“One day Mr. Tavasolli, we were friends, we knew each other, he came and said, ‘have you heard the news? Of what has happened?’ I said, ‘yes.’ He said, ‘Are you to be?’ I asked, ‘What do you mean?’ He said, “Right now, there is a war in Syria. This war has advanced to haram of Hazrat Zaynab (SA). There is a probability the desecration that happened to the tomb of Hujr Ibn Aday to be brought upon the tomb of Hazrat Zaynab (SA).’ I said, ‘Of course we are. Why wouldn’t we Be?!’ Mr. Tavasolli said, ‘So, what should we do? What is the solution? How can we enter?’”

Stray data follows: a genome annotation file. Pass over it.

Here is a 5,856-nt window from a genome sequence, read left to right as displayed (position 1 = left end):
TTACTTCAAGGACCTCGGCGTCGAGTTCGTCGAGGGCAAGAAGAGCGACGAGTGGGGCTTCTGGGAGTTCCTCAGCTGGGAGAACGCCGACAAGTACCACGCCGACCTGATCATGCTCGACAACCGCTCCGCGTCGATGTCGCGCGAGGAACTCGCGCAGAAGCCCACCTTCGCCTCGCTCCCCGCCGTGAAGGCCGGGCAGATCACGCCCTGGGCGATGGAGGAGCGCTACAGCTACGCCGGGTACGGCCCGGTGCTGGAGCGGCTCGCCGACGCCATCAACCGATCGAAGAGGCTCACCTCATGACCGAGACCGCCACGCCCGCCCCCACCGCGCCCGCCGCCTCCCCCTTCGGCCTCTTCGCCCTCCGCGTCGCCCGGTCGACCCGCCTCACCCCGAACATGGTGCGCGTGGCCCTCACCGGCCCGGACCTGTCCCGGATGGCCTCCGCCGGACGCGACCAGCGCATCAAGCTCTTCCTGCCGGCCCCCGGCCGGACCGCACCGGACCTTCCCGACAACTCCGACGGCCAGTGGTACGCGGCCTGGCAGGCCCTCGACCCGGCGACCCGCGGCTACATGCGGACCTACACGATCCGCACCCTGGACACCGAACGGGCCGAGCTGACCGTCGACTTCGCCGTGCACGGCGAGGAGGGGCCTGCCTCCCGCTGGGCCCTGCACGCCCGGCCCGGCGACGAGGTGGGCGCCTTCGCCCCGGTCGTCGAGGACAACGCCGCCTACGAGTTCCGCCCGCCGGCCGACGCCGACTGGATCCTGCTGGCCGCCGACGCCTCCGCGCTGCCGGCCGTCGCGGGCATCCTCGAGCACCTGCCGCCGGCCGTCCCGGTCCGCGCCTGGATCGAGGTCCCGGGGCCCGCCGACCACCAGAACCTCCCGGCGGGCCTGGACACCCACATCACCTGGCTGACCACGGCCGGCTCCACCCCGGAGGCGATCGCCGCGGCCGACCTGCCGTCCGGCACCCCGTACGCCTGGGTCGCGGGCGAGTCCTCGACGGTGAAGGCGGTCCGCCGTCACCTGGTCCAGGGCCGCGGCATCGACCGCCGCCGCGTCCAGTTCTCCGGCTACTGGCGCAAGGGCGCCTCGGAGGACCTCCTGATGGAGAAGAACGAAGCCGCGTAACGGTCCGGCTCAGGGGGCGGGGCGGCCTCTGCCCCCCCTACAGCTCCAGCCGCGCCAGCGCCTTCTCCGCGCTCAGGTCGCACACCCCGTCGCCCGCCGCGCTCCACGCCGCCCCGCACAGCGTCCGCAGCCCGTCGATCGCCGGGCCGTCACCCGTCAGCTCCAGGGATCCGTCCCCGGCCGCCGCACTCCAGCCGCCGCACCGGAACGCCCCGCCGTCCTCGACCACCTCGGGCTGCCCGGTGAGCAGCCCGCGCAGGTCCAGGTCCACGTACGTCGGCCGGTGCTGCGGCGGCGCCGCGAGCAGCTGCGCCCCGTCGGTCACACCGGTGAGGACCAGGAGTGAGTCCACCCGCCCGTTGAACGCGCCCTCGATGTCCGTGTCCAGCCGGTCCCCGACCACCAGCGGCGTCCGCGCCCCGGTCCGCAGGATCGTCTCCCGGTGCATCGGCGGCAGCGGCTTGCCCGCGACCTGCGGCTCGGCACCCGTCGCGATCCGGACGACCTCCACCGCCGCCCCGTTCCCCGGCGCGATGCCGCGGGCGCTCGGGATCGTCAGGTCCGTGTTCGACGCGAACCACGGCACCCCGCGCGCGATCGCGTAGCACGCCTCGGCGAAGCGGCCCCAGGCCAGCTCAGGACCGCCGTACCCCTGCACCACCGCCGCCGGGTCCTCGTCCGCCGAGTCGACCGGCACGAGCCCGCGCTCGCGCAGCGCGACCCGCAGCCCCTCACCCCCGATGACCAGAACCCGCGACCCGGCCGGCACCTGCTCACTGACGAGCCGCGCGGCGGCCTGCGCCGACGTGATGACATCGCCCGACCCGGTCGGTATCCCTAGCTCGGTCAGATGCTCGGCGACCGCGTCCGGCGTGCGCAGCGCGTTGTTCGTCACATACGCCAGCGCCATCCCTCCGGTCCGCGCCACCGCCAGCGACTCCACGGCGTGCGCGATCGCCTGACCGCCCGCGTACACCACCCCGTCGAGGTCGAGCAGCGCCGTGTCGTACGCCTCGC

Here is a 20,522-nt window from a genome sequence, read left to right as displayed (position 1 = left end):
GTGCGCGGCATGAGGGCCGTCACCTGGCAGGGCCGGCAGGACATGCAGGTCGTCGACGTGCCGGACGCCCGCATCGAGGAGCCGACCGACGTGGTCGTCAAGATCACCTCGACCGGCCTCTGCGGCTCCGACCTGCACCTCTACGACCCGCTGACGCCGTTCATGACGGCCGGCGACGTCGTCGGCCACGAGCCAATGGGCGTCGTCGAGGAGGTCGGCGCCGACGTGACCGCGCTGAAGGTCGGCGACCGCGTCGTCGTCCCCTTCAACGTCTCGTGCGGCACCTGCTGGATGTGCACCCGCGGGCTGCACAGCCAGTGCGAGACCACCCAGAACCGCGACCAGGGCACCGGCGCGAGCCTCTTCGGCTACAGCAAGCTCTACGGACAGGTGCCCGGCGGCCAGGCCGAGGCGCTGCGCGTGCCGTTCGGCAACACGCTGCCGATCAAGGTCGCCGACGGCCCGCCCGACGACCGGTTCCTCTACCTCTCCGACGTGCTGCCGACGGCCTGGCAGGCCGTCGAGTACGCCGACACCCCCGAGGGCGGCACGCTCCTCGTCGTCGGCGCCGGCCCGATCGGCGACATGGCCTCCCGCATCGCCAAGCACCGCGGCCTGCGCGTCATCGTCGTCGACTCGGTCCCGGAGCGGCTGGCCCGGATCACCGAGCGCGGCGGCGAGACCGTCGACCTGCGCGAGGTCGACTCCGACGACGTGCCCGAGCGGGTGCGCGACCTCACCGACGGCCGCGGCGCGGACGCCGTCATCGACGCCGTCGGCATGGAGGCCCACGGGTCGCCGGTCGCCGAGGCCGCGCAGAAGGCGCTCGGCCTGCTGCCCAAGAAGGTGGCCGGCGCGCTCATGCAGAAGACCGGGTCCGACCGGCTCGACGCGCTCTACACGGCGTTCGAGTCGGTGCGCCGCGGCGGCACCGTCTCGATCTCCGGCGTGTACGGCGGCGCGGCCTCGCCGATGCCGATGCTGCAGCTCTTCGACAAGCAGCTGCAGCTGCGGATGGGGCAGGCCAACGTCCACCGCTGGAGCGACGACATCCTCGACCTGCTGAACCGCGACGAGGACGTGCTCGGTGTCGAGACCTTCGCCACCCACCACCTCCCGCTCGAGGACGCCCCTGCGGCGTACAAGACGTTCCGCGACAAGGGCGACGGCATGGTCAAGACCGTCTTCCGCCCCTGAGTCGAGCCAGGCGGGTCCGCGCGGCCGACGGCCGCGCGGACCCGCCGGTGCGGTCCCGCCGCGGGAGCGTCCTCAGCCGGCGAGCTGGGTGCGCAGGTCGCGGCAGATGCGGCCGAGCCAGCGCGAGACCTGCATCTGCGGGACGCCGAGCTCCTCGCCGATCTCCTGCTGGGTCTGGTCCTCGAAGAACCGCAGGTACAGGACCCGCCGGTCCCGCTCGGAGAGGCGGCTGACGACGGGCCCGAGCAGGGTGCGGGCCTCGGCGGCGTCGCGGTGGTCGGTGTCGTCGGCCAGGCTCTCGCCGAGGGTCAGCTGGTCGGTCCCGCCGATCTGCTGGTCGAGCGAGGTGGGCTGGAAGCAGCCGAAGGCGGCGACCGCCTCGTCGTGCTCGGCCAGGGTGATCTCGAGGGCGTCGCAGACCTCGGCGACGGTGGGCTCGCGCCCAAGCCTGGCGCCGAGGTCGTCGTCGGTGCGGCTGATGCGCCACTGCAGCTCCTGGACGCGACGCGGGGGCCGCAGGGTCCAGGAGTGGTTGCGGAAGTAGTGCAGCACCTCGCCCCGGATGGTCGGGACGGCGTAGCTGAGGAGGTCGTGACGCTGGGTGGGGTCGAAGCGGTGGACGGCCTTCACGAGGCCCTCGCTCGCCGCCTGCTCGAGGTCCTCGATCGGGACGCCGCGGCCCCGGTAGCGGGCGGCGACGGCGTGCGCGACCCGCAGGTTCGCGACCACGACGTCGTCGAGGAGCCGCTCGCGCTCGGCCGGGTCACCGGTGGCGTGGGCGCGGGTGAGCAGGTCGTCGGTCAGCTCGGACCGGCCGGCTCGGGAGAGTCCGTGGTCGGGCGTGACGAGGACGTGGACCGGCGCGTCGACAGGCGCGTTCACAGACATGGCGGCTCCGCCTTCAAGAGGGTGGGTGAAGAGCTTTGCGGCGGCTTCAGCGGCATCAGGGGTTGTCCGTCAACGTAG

“There were all these questions and we had no information. So, there was not much talk after that. He said, ‘Very well, then. We will let you know. But you just be alert and prepared so that whenever we called you, you would be ready.’ I said, ‘For sure.’ That was it. We made our decision right then and there.”
Thus the time “to Be” arrived and the journey began. Over the following few months and after much ups and downs, a small group of Afghans were deployed to Syria on Ordibehesht of 1392 [April 2013]. They had no formal unit and were placed with Heydarioun unit of Iraqi forces. Sayyad Mousavi narrates:
“Because there were very of us, they didn’t take us seriously at first. In the very first operation in Ferrosiah, they sent us to an area and told us to go and take that area and secure it. Iraqi brothers were to our right and Hizbullah brothers were to our left. So, we were all supposed to conduct a coordinated attack and take the region.”